Jeff Coleman

The non-pretenders pact: tackling white lies of omission about prejudice

While I was sitting here watching Get Out, I came to a realization. We need more integrity around prejudice. We need to stop just playing the contest of pretending we have it all together on the topic, or are at least further ahead than some other reference person, and just be honest about what tackling prejudice is really like.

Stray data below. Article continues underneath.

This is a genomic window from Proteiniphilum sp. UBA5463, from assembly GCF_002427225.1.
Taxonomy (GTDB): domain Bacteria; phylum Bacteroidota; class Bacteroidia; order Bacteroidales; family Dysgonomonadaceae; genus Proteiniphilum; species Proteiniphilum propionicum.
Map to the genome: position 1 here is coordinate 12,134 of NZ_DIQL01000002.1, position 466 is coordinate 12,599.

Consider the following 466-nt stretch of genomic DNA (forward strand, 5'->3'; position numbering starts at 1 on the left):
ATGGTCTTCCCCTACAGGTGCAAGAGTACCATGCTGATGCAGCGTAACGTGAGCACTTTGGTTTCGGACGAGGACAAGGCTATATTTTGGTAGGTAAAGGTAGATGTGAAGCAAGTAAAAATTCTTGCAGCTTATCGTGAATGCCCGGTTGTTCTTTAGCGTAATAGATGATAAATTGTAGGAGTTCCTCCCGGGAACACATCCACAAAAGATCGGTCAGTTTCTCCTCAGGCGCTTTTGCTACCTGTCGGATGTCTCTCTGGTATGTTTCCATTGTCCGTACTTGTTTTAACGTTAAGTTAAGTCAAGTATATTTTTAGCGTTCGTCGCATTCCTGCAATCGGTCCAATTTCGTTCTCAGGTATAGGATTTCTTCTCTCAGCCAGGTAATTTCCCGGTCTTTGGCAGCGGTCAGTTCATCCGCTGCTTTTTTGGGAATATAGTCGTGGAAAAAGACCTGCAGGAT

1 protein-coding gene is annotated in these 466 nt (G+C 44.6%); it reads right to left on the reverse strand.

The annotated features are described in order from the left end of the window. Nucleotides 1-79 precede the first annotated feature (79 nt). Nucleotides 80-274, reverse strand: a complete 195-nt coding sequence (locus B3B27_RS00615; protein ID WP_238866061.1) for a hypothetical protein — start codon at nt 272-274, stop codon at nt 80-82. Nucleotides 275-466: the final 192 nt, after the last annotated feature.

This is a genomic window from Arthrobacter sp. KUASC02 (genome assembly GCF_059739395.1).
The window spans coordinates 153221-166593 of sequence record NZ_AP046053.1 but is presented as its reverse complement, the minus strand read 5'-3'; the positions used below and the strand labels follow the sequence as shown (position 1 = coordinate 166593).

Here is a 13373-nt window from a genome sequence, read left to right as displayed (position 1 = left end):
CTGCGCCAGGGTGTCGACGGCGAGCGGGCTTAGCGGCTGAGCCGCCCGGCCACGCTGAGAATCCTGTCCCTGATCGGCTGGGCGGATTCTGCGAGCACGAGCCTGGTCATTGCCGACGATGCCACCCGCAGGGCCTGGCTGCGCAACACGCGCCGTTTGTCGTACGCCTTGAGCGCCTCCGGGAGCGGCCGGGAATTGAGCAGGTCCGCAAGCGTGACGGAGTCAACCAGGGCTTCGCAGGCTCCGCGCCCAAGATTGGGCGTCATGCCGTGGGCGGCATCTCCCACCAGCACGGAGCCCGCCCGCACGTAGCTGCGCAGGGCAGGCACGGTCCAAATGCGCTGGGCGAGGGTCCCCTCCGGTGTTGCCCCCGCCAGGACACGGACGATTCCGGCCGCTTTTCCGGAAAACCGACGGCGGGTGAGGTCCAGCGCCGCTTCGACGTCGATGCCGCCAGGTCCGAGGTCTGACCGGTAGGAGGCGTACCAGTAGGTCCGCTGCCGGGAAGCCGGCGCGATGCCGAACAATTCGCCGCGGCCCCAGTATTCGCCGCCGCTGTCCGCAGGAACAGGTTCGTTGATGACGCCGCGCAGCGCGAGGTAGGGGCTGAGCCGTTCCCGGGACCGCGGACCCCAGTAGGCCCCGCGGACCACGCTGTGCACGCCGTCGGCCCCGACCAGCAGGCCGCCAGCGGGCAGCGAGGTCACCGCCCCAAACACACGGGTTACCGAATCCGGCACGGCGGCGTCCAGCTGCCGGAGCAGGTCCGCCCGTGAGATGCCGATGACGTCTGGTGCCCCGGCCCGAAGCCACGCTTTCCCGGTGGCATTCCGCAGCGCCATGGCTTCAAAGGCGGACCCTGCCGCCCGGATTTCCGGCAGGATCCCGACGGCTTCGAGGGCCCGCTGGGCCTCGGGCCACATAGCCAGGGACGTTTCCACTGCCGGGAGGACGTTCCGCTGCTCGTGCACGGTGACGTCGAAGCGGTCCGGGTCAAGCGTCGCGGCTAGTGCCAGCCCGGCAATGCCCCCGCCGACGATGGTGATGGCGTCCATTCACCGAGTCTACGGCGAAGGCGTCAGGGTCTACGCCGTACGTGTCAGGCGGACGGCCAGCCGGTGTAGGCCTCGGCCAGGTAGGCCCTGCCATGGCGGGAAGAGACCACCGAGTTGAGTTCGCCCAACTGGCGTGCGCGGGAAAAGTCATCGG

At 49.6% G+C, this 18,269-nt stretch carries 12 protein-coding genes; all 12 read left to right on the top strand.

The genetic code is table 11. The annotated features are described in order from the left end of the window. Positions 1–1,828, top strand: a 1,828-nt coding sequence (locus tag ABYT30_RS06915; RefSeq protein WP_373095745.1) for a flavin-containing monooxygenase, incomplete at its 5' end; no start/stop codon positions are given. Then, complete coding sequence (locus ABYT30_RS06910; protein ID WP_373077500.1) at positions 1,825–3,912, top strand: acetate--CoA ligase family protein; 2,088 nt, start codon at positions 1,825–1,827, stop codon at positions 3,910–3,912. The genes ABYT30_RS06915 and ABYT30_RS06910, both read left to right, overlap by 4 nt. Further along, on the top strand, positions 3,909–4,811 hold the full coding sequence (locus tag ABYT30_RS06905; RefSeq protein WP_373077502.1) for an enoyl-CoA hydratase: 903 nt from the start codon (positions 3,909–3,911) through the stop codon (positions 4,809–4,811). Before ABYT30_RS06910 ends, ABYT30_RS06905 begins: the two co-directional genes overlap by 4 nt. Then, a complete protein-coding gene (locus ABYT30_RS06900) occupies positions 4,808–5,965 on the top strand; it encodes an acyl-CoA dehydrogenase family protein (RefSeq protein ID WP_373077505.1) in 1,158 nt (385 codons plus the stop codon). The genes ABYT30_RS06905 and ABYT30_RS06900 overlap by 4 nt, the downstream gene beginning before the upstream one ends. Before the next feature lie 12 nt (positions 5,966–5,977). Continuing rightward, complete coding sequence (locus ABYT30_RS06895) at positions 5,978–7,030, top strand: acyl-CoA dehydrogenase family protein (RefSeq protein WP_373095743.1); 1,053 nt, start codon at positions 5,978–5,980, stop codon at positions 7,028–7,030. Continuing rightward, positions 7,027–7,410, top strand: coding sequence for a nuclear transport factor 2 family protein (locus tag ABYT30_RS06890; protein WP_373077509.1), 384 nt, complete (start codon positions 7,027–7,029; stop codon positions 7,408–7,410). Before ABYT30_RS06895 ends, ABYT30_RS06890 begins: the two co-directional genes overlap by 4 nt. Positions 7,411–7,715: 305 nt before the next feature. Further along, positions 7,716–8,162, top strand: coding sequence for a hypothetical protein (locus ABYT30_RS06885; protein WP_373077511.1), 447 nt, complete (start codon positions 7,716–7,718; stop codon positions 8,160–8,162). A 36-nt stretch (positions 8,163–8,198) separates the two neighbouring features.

I'm a young to middle aged white guy who has never personally suffered from poverty. I spent my childhood between Canada and Ethiopia, the one country in Africa without entirely post-colonial overtones to European-African relations (not saying anything about wealth, racial or power differentials though). I grew up with variety in human experience being normal in my social circle and family. My parents taught me that treating someone unfairly because of their appearance, culture, language, or anything else was a failure of basic human decency. My dad grew up in Ethiopia, my mom in Northern Canada. I have relatives who are Inuit, First Nations, Asian, French Canadian, black, Australian, African, American, Mexican, Chilean, who knows what else. My sisters' birth parents were Oromo. We're a pretty diverse group. I have personal connections to a lot of immigrant and Aboriginal communities here In Canada. I'm well-read, I have a personal passion for understanding the experiences of others, and I'm committed to opposing prejudice in myself and in the broader society I'm part of. See what I did there, flashing my "prejudice credentials"? I think it's fair to say that I'm reasonably well informed on the topic, if you're comparing me to almost any randomly chosen white Canadian male.